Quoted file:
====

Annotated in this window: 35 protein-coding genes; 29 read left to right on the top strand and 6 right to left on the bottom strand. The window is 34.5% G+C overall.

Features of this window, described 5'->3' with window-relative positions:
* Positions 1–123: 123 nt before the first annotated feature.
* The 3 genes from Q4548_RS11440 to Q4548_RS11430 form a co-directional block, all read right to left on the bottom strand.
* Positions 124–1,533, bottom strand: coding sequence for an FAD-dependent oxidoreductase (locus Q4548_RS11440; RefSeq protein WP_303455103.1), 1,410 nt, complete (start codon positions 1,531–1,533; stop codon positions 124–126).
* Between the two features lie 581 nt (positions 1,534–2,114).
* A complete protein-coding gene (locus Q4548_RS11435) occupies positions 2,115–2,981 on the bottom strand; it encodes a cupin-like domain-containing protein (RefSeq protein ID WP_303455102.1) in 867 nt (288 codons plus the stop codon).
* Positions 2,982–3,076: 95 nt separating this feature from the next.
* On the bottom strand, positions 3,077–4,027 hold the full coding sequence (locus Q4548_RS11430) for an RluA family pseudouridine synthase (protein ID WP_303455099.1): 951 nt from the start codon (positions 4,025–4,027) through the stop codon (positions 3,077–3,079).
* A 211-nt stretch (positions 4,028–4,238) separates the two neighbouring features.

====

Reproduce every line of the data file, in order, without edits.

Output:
Annotated in this window: 35 protein-coding genes; 29 read left to right on the top strand and 6 right to left on the bottom strand. The window is 34.5% G+C overall.

Features of this window, described 5'->3' with window-relative positions:
* Positions 1–123: 123 nt before the first annotated feature.
* The 3 genes from Q4548_RS11440 to Q4548_RS11430 form a co-directional block, all read right to left on the bottom strand.
* Positions 124–1,533, bottom strand: coding sequence for an FAD-dependent oxidoreductase (locus Q4548_RS11440; RefSeq protein WP_303455103.1), 1,410 nt, complete (start codon positions 1,531–1,533; stop codon positions 124–126).
* Between the two features lie 581 nt (positions 1,534–2,114).
* A complete protein-coding gene (locus Q4548_RS11435) occupies positions 2,115–2,981 on the bottom strand; it encodes a cupin-like domain-containing protein (RefSeq protein ID WP_303455102.1) in 867 nt (288 codons plus the stop codon).
* Positions 2,982–3,076: 95 nt separating this feature from the next.
* On the bottom strand, positions 3,077–4,027 hold the full coding sequence (locus Q4548_RS11430) for an RluA family pseudouridine synthase (protein ID WP_303455099.1): 951 nt from the start codon (positions 4,025–4,027) through the stop codon (positions 3,077–3,079).
* A 211-nt stretch (positions 4,028–4,238) separates the two neighbouring features.